What can account for this gap?  One teacher described some parents as “very challenging and very difficult.  They’re used to being heard and having the final say.”  Another teacher from a different school reported having “less than a handful of parents” that she would identify as “ugly,” but they were a vocal group.  This probably is also related to teachers’ preference for email.  Even benign news might be difficult for teachers to deliver in person or over the telephone if the teacher feels that the tone of the conversation could become unpleasant.

Parents and teachers both want to create positive learning environments so that students can succeed.  So how can parents and teachers avoid negative perceptions that can accompany parent-teacher communications, and learn to view each other as partners with the same goals?  I have compiled a list of tips for parents and teachers that can help to build and foster partnerships that can serve to benefit students.


1) Be aware of how you are presenting yourself.  Are you disparaging something the other party has done?  Are you raising your voice or emailing in all caps?  These will automatically put the other person on the defensive, reducing the possibility of honest and productive communication.  Present yourself in such a way that others will want to listen to your concerns.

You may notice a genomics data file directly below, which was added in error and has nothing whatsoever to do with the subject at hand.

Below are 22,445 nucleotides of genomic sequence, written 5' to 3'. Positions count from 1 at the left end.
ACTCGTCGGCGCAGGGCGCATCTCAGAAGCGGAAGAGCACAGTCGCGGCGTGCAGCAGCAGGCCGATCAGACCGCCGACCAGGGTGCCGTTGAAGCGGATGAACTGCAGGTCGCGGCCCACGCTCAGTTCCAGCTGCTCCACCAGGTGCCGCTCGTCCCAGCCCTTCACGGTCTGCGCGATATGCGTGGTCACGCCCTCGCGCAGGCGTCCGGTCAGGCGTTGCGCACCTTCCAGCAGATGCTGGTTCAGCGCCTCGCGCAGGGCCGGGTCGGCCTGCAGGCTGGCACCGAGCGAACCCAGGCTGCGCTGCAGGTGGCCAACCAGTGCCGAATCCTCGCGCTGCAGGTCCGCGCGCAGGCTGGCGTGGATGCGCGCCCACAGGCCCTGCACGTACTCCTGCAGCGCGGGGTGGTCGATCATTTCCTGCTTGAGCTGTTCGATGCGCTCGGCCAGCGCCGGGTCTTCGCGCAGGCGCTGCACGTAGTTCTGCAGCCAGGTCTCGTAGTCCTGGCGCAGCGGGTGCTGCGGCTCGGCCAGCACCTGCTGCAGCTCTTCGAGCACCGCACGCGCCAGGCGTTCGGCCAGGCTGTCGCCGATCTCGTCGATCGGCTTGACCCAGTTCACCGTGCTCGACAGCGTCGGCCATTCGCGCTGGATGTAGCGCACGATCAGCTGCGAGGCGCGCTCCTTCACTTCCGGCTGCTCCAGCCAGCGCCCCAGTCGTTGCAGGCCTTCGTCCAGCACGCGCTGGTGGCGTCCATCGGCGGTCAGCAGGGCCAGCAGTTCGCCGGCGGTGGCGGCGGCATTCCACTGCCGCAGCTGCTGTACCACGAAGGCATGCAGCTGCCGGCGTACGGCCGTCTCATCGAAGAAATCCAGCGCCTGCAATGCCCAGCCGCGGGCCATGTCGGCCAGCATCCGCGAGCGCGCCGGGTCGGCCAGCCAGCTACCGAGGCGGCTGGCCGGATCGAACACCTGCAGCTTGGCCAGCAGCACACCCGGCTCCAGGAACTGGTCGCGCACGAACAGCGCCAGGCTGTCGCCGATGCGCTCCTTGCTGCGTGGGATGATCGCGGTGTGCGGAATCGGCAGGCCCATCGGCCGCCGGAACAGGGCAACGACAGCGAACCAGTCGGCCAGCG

2) Don’t present a problem without being ready to discuss how you plan to address it.  Mention what steps have already been taken, and provide suggestions as to how to work together to improve a situation.

3) Communicate positive information as often as possible.  Parents love to hear that their child asked a thoughtful question in class, or showed kindness to another student.  Teachers, let the parents know that you noticed these positive qualities in their child.  Teachers also want to be recognized for their efforts, so parents, fire off an email about how you appreciate how the teacher took a few extra minutes to clarify a math problem, or made the science lesson so engaging to your child.  When parents and teachers engage in positive communications, they will be more willing to work together to manage negative situations that may arise, since they already recognize that the other party is not “out to get them.”